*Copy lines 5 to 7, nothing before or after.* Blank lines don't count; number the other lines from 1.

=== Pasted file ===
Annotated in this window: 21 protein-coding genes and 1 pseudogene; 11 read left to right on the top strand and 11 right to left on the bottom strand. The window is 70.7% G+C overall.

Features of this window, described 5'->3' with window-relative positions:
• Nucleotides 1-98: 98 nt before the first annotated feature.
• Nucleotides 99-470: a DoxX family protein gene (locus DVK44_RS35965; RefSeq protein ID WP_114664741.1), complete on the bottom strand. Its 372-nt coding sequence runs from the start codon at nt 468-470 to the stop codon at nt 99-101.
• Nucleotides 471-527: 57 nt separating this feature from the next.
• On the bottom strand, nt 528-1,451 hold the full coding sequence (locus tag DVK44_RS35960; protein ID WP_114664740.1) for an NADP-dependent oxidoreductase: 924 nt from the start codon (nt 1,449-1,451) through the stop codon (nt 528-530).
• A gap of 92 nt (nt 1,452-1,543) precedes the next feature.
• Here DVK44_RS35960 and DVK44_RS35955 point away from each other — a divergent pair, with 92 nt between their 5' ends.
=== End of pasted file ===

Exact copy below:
• Nucleotides 471-527: 57 nt separating this feature from the next.
• On the bottom strand, nt 528-1,451 hold the full coding sequence (locus tag DVK44_RS35960; protein ID WP_114664740.1) for an NADP-dependent oxidoreductase: 924 nt from the start codon (nt 1,449-1,451) through the stop codon (nt 528-530).
• A gap of 92 nt (nt 1,452-1,543) precedes the next feature.